Everyone says iPads are simple, but there are oodles of secrets hiding under the iPad mini’s shiny surface. We’ve burrowed into the tablet’s psyche to find all the skeletons in its closet, all those things you never knew it could do. Here are our top 50 best bits.
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Don't have an iPad mini already? Wondering whether you should buy one? We've taken a look at whether the iPad mini 2 is worth waiting for. It considers what the next dinky Apple tablet may offer, and whether the big "A" is likely to strike gold a second time. Have a read - iPad mini 2, should you wait?
Top 5 Tips in Video
General Care Tips
50. Don’t use a screen protector unless…
Screen protectors are useful. They help you avoid display scratches, making your iPad much easier to sell further down the line. But they tend to spoil the finish of the screen, especially if they use an anti-reflective coating.
Apple hasn’t revealed who supplies the glass for its iPad mini screen, but it’s some form of toughened glass – possibly from Gorilla Glass-maker Corning. Treat it reasonably well and it should survive without earning too many scratches.
49. Do use a case
The aluminium rear of the iPad mini, however, is extremely easy to scratch. If your tablet is to spend much time at all out of the house, you’d be mad not to invest in some form of case. Apple’s iPad mini Smart Cover doesn’t provide adequate protection as it only covers either the front or back of the device, and never its sides.
For better all-round coverage, take a look at Apple’s new Smart Case, which surrounds the whole tablet, or a third-party alternative. We’ll look at some of the best later on.
48. Turn off keyboard clicks
The nasty keyboard click of iOS devices is one of the most annoying things you’ll hear on public transport. Don’t become part of the problem. As standard iOS devices are set to emit a clacky tap sound every time you hit a key no the virtual keyboard. To turn it off go to Settings > Sounds. You’ll find the Keyboard Clicks slider right down at the bottom of the list there.
iOS 6 offers a basic form of multi-tasking, letting multiple apps more-or-less run at the same time. To bring up the multi-tasking menu, double tap on the Home button. This brings up a little menu at the bottom of the screen, featuring app icons. Flick left-to-right on this and you’ll reach a screen where you can control music playback, volume and brightness.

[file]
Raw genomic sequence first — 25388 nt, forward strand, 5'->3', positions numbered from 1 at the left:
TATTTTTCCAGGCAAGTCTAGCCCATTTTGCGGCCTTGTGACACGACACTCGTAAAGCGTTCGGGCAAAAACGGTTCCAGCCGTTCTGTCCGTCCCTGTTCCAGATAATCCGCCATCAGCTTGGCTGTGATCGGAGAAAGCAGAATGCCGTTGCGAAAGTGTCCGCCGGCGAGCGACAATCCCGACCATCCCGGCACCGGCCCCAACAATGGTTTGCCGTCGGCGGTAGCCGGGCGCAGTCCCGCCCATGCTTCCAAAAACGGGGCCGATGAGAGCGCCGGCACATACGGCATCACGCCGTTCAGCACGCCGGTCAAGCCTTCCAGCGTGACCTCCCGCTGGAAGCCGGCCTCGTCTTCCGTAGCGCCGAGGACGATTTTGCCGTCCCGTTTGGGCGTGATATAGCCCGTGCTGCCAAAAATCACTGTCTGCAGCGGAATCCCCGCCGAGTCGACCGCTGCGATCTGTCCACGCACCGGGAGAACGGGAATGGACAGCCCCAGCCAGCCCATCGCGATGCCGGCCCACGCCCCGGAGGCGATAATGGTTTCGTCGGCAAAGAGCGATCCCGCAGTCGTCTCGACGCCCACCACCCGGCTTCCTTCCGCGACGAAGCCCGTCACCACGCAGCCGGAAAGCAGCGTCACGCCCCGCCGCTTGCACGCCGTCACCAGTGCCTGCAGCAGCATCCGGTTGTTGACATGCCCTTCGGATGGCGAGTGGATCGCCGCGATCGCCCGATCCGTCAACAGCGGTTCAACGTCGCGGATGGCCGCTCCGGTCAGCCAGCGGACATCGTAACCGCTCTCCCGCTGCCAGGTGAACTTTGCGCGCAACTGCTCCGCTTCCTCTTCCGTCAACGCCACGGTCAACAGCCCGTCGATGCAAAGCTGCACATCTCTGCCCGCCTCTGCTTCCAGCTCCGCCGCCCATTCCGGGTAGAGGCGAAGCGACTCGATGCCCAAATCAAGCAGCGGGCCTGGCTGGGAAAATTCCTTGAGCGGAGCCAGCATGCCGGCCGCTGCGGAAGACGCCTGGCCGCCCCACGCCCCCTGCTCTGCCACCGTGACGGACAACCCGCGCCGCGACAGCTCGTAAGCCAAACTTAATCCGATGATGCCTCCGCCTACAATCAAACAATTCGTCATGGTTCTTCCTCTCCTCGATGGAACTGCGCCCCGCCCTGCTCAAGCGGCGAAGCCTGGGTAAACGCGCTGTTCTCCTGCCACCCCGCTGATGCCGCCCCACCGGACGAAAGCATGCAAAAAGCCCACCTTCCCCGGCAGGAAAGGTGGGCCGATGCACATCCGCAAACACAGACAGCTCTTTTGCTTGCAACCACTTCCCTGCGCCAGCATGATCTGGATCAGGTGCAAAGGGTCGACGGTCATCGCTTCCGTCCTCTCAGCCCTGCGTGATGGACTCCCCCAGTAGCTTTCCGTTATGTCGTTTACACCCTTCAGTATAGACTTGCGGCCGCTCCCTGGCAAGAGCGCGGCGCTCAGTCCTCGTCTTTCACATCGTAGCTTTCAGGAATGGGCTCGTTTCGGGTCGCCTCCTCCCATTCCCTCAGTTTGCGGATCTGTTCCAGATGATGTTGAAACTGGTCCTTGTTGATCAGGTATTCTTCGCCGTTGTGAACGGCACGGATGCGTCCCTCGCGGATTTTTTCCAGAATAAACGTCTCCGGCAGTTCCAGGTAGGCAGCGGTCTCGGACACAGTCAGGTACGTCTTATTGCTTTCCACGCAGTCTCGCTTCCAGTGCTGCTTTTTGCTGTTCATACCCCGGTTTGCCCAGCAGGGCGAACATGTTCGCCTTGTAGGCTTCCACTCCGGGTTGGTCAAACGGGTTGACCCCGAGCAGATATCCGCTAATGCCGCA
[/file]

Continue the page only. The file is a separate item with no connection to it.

This menu is available no-matter where you are, letting you quickly load an app or game from within another.
46. …and multi-tasking gestures
Apple offers another way to use the iPad mini’s multi-tasking features too, with multi-touch gestures. Swipe up with four fingers on-screen and the multi-tasking menu will pop up. Swipe sideways when in an app and you’ll move to the “next” app. Pinch on-screen with four fingers when you’re anywhere but the Home screen and you’ll head back there.
45. The quickload bar
One of the Home screen’s most important features is the quick-load bar – the dock of icons at the bottom of the screen. You can change what apps feature very easily. Hold down a finger on an app icon until it starts to jiggle. Then drag the app you want on the dock down to it. You can remove dock apps in the same way. Up to six apps can be stores in the quick-load dock.
44.The notifications bar – how to use it
In iOS 5, released in 2011, Apple introduced an Android-like notifications bar. This is a quick-look update bar that you drag down from the top of the iPad mini’s screen. It will show you any recent updates – new messages, new emails, new app alerts and so on. More recently, this notifications bar was updated to let you post to let you Tweet directly from it – assuming you’re logged into Twitter within your iPad mini.
43. How to take a screenshot
The iPad mini lets you take a screenshot very quickly. Press the Home button and the power button on the top of the tablet at the same and then release them. You should see a white screen flash, indicating that what’s on-screen has been saved to your iPad’s camera roll image gallery as a picture.
42. Dictation keyboard